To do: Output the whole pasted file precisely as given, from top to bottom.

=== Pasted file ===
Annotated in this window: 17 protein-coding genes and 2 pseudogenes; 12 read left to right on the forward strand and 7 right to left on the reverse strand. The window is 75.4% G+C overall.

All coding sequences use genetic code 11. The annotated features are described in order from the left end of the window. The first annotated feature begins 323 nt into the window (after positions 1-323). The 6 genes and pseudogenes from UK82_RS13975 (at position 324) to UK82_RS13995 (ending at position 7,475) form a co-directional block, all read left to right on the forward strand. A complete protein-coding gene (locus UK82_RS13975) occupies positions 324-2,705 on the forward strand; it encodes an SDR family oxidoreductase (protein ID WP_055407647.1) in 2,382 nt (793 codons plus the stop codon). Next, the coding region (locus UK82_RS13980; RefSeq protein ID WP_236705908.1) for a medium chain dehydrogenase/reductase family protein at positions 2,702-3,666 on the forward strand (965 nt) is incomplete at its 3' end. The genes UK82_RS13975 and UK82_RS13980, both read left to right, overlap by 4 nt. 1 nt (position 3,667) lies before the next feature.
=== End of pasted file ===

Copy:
Annotated in this window: 17 protein-coding genes and 2 pseudogenes; 12 read left to right on the forward strand and 7 right to left on the reverse strand. The window is 75.4% G+C overall.

All coding sequences use genetic code 11. The annotated features are described in order from the left end of the window. The first annotated feature begins 323 nt into the window (after positions 1-323). The 6 genes and pseudogenes from UK82_RS13975 (at position 324) to UK82_RS13995 (ending at position 7,475) form a co-directional block, all read left to right on the forward strand. A complete protein-coding gene (locus UK82_RS13975) occupies positions 324-2,705 on the forward strand; it encodes an SDR family oxidoreductase (protein ID WP_055407647.1) in 2,382 nt (793 codons plus the stop codon). Next, the coding region (locus UK82_RS13980; RefSeq protein ID WP_236705908.1) for a medium chain dehydrogenase/reductase family protein at positions 2,702-3,666 on the forward strand (965 nt) is incomplete at its 3' end. The genes UK82_RS13975 and UK82_RS13980, both read left to right, overlap by 4 nt. 1 nt (position 3,667) lies before the next feature.